Tuesday, June 11, 2013

Life on the Flip Side: Open Air Markets

Buying food is perhaps one of the most different things about living in China. Not just that many of the western staples we are used to aren't available here, but the whole process. In America now the usual way to get food is just to get in your car and drive to the supermarket, load up with what you need for a week, drive back, unload it, and move on with your day. Buying food from Farmer's markets and such is now an exception and they can be hard to find.

In China, as in much of the world, the most common place to buy fruits and vegetables are street markets. It is actually less common for people to buy their produce (and even meat for that matter) in supermarkets than in open air markets. Many older people won't even consider buying produce or meat from a place like Walmart, preferring to continue their longstanding tradition of shopping once a day in their traditional Chinese markets.

I have friends who have moved from China to more westernized countries and even these young women very much miss going to traditional markets and picking out very fresh produce and meat. One of my friends told me she hates getting her produce already packaged, as she wants to be able to pick out each carrot and potato herself.

Here we often by our produce in open air, farmer's type markets. The produce is generally much better than you will find in a supermarket, although the price might be higher. The selection is almost always better, both in quality and variety of food available. For example, when strawberries first come into season here at the beginning of December, you will only be able to get them in Farmer's markets or from street sellers for several weeks before you will be able to find them at Walmart. So if we have the time we quite prefer the fruit and vegetables at the open air markets.

Watermelons in Walmart

We do still sometimes try to just do one shopping trip at Walmart for the week, because it is simply more convenient. All the prices are marked, so you don't have to ask about each individual item, there is no bargaining, and I have never yet had cause to question the accuracy of Walmart's scale. So if we're trying to be efficient (which is something Americans tend to value way more than here) we will just stop at the supermarket and get as much as we can there.

Old style scale still used in markets

However, even if we are trying to do one stop shopping, it isn't at all usual for the supermarket to suddenly be completely out of something or it will be really poor quality (sometimes for weeks) and we'll make an unplanned stop for sweet potatoes, eggs, sometimes even meat, or something else. One thing that living in a different culture definitely is teaching us is the need to remain flexible. Additionally, we have found some open air markets that offer many other things besides food, some of which are much higher quality than a place like Walmart. They are definitely the only place we've found in a large city like this to offer traditional items like beautiful pots and bamboo baskets.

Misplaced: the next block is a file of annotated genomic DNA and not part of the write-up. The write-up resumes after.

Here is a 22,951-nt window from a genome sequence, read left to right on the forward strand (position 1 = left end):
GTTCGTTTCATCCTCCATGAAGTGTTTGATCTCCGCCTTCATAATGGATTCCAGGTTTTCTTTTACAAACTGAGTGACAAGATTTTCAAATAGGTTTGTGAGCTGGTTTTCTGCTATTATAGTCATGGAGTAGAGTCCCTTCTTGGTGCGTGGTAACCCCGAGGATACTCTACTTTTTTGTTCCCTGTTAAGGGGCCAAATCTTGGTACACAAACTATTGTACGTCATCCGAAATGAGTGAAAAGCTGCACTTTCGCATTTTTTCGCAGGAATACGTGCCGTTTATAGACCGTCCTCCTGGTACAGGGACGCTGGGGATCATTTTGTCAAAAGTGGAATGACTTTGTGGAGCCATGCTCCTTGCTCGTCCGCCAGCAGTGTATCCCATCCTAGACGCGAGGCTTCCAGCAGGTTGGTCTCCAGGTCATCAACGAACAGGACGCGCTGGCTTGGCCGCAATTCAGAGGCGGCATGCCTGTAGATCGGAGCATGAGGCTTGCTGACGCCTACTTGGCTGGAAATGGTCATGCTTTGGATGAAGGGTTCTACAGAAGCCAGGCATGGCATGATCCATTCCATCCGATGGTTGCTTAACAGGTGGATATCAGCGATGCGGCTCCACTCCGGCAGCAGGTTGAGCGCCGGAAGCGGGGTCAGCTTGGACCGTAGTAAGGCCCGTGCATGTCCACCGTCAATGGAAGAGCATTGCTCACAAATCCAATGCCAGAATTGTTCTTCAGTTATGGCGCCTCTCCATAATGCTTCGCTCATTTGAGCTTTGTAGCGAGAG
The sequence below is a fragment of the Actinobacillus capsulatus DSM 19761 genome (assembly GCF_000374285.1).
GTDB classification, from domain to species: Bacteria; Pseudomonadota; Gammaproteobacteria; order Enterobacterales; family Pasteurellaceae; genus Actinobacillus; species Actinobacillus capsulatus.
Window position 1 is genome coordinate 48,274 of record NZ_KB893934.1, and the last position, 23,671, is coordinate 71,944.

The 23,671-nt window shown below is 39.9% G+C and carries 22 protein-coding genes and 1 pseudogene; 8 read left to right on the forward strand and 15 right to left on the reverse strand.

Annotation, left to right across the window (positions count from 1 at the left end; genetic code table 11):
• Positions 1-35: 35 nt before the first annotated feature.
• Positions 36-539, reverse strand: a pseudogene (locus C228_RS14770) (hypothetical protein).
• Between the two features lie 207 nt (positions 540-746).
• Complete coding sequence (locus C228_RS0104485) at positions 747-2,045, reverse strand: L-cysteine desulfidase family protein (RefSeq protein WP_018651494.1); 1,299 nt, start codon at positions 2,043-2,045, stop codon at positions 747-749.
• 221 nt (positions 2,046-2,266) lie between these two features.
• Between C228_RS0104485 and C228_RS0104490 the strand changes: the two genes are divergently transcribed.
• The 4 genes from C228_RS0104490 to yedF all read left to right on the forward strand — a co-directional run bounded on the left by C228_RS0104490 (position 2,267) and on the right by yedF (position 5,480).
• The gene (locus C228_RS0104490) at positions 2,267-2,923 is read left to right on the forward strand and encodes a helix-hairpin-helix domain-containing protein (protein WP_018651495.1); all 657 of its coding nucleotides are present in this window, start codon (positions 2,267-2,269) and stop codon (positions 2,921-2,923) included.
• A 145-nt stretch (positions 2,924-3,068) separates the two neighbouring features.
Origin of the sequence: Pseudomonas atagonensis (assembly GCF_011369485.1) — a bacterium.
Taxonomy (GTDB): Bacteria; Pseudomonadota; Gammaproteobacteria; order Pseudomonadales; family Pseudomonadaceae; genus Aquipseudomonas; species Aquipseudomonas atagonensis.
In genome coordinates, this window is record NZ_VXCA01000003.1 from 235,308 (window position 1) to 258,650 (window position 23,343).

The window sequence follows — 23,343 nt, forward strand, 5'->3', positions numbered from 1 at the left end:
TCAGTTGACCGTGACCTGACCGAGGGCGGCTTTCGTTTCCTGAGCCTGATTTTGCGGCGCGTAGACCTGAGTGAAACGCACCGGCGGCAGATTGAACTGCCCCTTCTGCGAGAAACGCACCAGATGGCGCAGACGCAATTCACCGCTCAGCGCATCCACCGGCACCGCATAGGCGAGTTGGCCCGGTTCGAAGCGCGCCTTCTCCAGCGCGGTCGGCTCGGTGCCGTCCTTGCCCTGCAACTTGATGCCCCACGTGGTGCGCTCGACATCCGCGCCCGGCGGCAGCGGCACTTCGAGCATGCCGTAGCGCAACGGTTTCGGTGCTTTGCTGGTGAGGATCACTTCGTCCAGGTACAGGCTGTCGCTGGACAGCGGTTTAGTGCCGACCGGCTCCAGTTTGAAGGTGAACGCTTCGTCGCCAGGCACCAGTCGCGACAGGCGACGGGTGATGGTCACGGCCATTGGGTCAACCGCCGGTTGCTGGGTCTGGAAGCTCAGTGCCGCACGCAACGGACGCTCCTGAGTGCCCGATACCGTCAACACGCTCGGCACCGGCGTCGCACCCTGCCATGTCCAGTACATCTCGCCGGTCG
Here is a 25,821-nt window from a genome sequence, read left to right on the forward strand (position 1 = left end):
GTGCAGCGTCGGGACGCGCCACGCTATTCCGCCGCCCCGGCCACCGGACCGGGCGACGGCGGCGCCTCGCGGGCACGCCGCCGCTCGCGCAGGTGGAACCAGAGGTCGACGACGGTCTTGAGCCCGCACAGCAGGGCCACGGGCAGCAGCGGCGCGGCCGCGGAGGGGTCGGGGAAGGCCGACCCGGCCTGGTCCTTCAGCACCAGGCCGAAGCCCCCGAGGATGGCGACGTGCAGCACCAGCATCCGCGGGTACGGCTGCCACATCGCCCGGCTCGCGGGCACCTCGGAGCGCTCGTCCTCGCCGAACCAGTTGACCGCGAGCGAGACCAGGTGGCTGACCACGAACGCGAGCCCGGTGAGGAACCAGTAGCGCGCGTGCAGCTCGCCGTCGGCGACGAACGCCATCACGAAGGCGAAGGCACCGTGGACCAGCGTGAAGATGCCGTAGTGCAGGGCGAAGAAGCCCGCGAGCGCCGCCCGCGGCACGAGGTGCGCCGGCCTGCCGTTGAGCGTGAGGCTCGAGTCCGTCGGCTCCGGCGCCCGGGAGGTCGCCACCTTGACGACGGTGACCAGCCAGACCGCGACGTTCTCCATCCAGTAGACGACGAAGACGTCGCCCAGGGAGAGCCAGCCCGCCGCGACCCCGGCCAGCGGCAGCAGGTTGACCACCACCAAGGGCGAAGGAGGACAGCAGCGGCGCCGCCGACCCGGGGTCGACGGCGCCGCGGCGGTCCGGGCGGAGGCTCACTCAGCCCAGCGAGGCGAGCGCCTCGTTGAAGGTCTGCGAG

Large open air market

We do really love much of the unusual produce that are available here and learning new ways to purchase food has taught us many things. We love learning to make new things from ingredients that aren't readily available in the States. We are learning to enjoy eating seasonally as most of the world does.
I am confused about why they wrap the oranges though...

Diana from Saving by Making is currently running a series called Farmers Market Reviews to help people find lesser known Farmers Markets in their area. I think this series could be really helpful for many people living in America. If you live in China I don't think you will actually have a very hard time finding  open air or farmers type of market. But in case you are, I have a broad tip for you that should help you locate one in any Chinese city (Where they speak mandarin anyway). Simply locate an older person carrying a small amount of vegetables (there is a high probability that they shop daily in a local market) and ask them. "Shìchǎng zài nǎlǐ?" (市场在哪里,Where is the street market?). They should be able to point you in the right direction.

In addition to very large markets here it is very common to see produce for sale on a smaller scale anywhere on the streets.  People travel a long way with baskets, carts, or by van to bring in food from the countryside and sell it conveniently all over the city streets. So chances are if you are traveling in China and can't find a large market,  you would still be able to buy local produce from someone like this. It is truly awesome to be able to pick up fresh fruit for a snack on the go, although we usually stick to peel-able fruits for quick snacks.

Personally, I'd love to see America increase the availability of local produce and food products, much like you would find here in the East, but perhaps implement more western hygiene practices for the best of both worlds.

And why wrap oranges but not meat?

Very fresh fish

Dried fruit

1 comment:

  1. Your photos are so neat! I love all the dried fruit and the fresh fish--definitely don't have that here. Sounds like you've done a great job finding a good balance between open-air markets and Walmart, and I bet you're glad you don't have to choose just one :) Thanks for posting--looks like you guys eat great! :)


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